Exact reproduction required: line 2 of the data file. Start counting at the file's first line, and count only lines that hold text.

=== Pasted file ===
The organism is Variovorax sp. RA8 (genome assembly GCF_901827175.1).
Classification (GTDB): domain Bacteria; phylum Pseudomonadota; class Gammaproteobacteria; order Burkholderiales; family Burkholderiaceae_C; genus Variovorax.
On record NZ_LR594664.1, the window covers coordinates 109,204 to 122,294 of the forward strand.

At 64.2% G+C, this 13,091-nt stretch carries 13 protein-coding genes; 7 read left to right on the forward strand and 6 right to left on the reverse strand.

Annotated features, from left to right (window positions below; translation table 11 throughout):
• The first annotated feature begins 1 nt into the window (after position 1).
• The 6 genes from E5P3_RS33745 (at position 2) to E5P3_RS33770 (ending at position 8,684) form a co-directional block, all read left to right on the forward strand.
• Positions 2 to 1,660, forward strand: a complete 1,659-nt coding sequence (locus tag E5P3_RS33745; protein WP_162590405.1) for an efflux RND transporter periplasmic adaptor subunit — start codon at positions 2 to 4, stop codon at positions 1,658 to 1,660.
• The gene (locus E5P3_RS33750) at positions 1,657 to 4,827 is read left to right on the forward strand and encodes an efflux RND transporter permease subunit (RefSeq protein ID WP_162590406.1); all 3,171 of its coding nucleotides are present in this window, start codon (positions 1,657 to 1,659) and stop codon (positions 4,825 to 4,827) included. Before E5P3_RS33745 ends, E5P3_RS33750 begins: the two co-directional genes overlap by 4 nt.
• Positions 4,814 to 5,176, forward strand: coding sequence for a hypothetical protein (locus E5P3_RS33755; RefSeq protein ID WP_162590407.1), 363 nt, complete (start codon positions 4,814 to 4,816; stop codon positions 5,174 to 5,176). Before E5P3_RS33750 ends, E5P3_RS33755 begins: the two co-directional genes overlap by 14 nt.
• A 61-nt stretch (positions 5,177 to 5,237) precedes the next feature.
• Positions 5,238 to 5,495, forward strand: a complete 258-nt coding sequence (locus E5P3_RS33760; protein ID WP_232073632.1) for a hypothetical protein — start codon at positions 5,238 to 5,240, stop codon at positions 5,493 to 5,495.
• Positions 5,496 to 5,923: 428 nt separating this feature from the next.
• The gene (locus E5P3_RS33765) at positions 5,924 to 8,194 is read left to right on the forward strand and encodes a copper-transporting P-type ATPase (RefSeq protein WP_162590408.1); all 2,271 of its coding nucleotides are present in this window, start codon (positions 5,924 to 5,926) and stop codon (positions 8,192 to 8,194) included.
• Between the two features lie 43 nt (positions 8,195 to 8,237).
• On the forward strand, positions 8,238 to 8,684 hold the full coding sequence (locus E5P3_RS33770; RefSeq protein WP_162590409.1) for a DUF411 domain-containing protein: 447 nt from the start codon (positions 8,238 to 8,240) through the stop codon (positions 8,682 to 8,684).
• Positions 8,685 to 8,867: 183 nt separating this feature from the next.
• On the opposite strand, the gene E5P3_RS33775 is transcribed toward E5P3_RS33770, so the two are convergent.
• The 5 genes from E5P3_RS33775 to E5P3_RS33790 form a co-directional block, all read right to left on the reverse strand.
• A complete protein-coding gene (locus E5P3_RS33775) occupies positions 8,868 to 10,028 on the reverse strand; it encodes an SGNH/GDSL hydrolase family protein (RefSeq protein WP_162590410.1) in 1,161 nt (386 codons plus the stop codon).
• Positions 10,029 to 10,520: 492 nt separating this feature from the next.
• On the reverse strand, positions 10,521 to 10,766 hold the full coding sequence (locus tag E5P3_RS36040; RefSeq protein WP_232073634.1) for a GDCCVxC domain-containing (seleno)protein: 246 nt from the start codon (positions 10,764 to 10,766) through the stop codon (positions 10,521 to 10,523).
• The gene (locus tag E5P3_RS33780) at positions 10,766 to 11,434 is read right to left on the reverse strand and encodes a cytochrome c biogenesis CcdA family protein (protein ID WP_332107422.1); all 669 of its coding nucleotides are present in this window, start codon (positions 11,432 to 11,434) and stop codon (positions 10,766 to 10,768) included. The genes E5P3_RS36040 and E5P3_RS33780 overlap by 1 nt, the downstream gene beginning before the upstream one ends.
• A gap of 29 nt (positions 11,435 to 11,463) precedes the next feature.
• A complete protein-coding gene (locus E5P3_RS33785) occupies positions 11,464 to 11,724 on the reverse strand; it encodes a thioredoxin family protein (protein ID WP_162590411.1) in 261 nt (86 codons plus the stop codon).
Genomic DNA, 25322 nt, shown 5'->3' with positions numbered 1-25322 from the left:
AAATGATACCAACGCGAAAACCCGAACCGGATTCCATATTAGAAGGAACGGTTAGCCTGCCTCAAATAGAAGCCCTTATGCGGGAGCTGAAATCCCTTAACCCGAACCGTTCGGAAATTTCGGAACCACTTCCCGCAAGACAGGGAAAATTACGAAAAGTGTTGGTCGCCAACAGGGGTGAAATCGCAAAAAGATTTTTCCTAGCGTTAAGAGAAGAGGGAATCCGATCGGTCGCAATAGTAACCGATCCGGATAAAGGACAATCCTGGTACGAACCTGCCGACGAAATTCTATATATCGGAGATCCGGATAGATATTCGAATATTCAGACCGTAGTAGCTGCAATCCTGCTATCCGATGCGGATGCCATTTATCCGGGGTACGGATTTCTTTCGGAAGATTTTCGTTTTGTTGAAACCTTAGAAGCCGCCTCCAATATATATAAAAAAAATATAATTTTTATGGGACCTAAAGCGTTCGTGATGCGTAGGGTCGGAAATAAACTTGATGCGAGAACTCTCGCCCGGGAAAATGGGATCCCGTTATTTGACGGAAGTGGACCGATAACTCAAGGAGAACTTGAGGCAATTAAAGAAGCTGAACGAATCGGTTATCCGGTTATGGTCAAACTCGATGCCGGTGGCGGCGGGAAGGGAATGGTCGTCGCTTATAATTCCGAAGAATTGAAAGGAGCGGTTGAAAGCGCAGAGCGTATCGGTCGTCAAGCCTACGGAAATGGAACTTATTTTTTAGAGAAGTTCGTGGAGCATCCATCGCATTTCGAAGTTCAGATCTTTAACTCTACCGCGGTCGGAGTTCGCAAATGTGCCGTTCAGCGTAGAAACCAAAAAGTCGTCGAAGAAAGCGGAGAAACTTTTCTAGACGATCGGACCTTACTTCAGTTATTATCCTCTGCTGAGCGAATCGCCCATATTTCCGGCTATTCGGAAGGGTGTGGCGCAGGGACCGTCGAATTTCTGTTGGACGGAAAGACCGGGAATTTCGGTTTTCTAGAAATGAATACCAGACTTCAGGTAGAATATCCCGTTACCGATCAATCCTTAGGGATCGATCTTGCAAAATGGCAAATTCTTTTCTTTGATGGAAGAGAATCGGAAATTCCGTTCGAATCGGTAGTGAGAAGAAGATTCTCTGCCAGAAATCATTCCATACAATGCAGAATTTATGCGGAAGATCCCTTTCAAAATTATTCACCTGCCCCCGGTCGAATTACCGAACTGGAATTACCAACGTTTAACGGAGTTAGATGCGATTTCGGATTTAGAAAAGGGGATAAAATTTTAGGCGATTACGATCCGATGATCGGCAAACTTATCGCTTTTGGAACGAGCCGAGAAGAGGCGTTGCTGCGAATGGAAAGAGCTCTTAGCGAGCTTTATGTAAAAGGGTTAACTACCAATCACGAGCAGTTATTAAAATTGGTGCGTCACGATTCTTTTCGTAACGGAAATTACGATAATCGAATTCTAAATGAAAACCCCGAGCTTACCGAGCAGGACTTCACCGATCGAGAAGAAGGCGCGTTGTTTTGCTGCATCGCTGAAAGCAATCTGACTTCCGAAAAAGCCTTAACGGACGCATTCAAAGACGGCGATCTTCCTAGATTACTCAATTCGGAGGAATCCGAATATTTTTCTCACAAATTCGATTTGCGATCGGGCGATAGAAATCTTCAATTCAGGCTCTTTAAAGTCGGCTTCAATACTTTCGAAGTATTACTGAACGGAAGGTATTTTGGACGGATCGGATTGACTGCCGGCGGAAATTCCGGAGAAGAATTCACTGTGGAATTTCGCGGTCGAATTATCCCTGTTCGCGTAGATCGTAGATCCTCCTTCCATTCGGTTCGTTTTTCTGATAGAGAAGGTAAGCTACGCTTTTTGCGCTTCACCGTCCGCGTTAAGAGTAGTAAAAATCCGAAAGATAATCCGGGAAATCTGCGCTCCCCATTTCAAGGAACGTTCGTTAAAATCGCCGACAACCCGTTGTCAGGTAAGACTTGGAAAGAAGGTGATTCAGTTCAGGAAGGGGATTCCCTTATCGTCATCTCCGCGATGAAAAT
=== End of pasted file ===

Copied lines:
Classification (GTDB): domain Bacteria; phylum Pseudomonadota; class Gammaproteobacteria; order Burkholderiales; family Burkholderiaceae_C; genus Variovorax.